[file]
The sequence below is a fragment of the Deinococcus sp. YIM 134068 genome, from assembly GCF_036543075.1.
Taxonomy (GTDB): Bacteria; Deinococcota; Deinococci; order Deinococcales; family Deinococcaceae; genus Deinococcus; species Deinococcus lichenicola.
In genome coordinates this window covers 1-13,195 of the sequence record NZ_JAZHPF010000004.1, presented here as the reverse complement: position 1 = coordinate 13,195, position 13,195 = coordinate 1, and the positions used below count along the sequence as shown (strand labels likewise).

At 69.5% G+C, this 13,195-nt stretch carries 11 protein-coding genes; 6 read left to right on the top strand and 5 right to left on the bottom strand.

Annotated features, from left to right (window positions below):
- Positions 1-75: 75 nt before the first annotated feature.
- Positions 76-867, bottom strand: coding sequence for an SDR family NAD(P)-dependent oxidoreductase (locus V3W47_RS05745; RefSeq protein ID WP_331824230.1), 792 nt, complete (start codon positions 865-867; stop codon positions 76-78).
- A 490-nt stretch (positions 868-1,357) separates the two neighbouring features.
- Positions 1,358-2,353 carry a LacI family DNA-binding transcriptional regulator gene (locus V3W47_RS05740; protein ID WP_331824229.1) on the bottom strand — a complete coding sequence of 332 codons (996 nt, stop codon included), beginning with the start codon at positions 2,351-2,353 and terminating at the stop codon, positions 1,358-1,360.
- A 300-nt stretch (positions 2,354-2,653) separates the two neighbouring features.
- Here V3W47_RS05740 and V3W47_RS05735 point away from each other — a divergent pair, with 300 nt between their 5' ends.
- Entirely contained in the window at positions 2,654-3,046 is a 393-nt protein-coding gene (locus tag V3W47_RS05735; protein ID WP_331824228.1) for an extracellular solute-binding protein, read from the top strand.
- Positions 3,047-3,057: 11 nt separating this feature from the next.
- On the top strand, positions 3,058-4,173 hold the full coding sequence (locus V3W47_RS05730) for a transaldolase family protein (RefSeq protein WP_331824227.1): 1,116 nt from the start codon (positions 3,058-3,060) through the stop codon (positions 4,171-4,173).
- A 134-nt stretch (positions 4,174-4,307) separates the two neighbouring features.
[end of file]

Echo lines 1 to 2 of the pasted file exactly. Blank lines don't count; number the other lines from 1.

The sequence below is a fragment of the Deinococcus sp. YIM 134068 genome, from assembly GCF_036543075.1.
Taxonomy (GTDB): Bacteria; Deinococcota; Deinococci; order Deinococcales; family Deinococcaceae; genus Deinococcus; species Deinococcus lichenicola.